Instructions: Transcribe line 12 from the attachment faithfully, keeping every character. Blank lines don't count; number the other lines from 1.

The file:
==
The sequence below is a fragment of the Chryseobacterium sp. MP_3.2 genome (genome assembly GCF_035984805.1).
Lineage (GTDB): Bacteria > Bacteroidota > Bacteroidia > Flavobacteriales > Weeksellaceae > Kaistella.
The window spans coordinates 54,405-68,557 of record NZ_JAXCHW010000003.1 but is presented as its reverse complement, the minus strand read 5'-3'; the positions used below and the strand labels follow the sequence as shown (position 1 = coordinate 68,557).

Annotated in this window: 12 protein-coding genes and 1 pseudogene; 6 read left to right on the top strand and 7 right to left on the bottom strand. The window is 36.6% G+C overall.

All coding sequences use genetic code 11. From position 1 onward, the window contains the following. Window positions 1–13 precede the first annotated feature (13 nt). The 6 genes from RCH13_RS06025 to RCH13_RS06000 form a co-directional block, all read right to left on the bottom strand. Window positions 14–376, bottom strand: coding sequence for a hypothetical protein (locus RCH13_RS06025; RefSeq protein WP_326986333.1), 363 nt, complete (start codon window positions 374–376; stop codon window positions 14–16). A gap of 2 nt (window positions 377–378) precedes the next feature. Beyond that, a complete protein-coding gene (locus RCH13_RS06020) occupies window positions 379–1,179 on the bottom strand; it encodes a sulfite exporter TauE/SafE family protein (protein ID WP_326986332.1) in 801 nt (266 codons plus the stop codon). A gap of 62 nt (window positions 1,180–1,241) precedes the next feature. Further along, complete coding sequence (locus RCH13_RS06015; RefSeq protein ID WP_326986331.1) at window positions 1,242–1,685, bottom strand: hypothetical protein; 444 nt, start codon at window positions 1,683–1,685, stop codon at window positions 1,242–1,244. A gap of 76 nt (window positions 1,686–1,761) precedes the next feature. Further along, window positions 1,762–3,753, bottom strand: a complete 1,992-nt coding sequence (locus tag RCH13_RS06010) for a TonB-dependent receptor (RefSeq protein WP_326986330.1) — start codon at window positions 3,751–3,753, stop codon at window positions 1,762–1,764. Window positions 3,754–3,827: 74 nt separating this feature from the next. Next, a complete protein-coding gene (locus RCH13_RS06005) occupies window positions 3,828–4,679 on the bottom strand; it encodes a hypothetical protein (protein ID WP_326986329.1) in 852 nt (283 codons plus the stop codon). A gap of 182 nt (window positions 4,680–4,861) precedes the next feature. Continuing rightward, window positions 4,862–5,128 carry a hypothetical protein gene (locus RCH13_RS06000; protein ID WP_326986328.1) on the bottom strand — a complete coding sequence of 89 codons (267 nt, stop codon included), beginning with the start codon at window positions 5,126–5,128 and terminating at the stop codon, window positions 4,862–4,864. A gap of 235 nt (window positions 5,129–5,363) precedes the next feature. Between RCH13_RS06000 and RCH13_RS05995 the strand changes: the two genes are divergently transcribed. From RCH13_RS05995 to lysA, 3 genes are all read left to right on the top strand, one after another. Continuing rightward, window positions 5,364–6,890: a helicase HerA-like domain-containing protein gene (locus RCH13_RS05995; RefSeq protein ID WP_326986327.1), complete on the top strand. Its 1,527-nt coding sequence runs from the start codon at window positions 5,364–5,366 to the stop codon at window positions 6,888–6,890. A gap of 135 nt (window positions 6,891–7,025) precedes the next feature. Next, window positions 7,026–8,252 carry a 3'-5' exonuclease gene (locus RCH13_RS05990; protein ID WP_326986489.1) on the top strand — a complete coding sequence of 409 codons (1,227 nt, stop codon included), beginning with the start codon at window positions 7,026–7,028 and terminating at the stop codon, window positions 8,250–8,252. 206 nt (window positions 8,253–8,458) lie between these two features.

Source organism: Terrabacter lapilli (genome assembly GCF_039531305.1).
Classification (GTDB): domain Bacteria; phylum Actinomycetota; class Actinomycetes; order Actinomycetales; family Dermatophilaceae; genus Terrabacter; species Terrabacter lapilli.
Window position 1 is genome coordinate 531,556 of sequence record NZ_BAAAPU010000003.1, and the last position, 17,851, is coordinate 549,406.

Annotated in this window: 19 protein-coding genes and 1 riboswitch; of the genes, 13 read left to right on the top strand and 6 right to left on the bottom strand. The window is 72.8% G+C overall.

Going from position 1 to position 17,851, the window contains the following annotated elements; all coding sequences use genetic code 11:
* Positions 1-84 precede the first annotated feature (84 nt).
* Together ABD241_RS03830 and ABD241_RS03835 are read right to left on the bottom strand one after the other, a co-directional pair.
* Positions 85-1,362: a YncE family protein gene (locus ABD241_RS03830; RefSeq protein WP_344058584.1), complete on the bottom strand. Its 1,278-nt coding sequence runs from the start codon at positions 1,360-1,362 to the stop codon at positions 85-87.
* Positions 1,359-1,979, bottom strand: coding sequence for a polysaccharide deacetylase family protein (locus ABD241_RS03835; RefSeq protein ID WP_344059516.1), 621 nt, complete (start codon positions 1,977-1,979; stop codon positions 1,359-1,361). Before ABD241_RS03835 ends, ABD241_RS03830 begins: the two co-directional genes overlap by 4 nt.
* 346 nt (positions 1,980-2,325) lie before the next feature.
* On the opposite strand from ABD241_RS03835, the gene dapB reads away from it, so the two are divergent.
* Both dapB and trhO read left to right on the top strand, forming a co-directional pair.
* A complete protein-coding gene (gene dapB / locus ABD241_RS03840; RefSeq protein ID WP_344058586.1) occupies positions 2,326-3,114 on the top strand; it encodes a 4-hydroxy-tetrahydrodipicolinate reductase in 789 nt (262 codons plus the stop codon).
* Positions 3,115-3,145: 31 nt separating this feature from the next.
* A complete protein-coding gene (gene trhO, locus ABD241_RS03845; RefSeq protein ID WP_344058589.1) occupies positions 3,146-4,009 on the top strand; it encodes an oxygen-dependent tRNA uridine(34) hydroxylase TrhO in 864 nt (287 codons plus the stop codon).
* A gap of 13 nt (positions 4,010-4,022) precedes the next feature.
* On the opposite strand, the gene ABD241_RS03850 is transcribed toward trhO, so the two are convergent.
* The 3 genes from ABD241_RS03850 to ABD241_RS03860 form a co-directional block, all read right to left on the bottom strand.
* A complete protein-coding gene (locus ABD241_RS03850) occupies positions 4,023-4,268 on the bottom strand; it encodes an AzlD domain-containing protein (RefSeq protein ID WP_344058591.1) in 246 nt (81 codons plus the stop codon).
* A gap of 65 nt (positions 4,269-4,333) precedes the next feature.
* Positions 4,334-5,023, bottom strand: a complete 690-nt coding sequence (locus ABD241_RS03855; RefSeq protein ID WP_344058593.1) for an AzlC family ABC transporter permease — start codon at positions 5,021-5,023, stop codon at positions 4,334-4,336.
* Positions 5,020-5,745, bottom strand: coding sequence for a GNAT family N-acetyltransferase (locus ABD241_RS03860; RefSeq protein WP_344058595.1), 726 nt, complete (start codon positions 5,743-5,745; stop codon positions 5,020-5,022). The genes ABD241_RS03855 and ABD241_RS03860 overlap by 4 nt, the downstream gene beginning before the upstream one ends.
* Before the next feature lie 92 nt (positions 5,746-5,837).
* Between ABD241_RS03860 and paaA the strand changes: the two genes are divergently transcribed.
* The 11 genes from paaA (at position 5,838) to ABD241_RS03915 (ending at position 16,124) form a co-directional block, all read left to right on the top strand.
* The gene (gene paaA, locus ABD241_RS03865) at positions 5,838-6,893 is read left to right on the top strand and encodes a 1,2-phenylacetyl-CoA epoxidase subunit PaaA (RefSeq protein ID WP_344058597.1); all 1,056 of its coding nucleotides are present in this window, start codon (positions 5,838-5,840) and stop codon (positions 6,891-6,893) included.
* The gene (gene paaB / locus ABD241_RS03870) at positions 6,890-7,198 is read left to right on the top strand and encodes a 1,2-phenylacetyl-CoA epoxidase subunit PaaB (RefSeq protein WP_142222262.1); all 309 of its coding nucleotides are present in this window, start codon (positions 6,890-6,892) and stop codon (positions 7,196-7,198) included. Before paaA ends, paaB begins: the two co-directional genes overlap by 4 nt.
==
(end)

* Together ABD241_RS03830 and ABD241_RS03835 are read right to left on the bottom strand one after the other, a co-directional pair.